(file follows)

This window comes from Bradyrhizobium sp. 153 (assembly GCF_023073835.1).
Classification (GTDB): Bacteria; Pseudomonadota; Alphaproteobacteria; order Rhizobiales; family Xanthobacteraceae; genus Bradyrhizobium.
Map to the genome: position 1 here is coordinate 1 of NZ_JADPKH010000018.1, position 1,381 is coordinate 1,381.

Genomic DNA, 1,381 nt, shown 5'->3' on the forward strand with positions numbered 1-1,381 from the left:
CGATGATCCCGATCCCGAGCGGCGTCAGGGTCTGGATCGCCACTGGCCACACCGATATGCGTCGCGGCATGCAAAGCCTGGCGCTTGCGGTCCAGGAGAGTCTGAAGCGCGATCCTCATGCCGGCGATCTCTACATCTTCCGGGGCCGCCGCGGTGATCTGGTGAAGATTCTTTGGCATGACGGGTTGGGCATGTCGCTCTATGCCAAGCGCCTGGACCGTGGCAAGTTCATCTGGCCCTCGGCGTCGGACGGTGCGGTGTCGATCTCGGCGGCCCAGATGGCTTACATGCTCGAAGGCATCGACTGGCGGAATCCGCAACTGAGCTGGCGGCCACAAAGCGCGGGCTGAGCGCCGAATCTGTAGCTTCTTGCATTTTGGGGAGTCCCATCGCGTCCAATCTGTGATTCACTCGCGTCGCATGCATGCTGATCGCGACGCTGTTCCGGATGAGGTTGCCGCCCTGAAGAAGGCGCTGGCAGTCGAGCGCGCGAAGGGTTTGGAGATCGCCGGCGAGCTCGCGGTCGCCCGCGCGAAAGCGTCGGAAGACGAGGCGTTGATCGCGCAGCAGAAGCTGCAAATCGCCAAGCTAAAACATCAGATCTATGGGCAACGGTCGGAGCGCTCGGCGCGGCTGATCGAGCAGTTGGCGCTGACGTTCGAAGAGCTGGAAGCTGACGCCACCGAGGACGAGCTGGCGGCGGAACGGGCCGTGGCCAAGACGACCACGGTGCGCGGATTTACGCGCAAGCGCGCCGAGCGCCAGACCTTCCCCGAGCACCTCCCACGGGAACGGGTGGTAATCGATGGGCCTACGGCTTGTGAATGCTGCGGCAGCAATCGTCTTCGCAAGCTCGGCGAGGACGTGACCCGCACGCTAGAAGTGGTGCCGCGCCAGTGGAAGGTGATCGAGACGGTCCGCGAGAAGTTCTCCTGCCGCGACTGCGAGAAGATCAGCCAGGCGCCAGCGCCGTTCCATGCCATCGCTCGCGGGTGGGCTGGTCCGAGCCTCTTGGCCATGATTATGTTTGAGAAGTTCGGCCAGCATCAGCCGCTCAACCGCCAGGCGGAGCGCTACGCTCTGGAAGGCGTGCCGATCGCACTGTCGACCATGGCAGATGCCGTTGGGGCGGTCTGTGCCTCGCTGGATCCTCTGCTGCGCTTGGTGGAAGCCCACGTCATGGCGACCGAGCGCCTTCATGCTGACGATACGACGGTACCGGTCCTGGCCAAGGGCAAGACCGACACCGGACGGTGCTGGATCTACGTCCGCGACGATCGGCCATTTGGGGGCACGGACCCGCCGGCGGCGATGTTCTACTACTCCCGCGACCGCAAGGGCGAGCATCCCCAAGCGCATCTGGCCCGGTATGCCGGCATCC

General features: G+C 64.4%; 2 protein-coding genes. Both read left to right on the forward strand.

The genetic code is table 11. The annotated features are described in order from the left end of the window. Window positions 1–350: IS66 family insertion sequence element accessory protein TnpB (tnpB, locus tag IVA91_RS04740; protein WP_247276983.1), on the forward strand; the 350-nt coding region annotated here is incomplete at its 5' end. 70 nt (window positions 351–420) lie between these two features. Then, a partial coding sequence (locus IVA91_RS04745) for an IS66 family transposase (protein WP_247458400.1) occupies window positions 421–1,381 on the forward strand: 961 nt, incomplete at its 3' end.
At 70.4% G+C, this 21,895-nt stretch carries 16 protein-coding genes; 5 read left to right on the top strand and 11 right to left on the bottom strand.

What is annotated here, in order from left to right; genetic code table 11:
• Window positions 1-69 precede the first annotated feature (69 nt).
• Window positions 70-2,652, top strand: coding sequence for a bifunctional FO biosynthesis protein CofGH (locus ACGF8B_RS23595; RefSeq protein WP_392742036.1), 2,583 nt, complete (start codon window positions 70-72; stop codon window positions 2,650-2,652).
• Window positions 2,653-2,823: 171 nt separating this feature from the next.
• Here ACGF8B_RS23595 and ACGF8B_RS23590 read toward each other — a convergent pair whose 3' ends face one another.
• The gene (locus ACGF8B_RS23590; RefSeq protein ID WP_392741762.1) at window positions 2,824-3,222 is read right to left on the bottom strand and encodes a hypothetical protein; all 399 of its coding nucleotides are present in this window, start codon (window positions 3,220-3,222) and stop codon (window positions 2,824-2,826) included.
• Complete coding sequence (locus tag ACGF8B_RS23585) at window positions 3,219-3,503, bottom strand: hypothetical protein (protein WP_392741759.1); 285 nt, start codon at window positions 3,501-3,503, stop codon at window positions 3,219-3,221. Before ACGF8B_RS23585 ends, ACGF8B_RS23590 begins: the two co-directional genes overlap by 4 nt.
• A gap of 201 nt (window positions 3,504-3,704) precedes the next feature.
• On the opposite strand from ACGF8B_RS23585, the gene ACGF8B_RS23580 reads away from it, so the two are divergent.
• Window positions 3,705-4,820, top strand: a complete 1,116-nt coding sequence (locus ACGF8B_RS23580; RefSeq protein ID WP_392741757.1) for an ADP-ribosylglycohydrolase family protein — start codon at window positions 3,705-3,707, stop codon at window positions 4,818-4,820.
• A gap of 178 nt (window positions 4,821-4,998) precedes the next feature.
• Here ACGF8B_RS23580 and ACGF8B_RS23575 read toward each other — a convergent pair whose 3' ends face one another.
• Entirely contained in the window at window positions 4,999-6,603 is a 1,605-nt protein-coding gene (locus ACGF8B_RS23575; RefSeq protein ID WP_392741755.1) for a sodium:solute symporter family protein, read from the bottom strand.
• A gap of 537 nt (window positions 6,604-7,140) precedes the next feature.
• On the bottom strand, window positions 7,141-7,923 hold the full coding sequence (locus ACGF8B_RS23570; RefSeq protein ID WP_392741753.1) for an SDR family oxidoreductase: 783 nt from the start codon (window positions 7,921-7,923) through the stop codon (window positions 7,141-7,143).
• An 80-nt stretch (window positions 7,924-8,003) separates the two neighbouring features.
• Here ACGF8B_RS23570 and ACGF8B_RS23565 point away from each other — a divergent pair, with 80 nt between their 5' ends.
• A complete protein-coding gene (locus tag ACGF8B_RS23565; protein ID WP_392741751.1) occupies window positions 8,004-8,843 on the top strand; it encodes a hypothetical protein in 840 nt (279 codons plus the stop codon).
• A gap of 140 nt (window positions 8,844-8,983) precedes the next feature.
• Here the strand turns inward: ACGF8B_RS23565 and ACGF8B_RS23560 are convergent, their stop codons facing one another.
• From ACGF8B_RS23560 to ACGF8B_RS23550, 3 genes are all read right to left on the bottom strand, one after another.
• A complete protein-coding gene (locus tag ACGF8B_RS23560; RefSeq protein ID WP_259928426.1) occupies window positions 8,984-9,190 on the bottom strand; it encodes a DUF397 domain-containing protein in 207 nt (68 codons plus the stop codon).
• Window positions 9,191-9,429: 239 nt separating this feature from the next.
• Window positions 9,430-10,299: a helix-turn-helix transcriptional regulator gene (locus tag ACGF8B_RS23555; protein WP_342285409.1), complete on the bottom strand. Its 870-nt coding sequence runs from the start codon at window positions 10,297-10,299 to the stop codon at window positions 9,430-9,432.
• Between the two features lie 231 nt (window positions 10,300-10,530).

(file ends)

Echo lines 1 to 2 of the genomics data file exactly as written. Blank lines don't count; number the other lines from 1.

This window comes from Bradyrhizobium sp. 153 (assembly GCF_023073835.1).
Classification (GTDB): Bacteria; Pseudomonadota; Alphaproteobacteria; order Rhizobiales; family Xanthobacteraceae; genus Bradyrhizobium.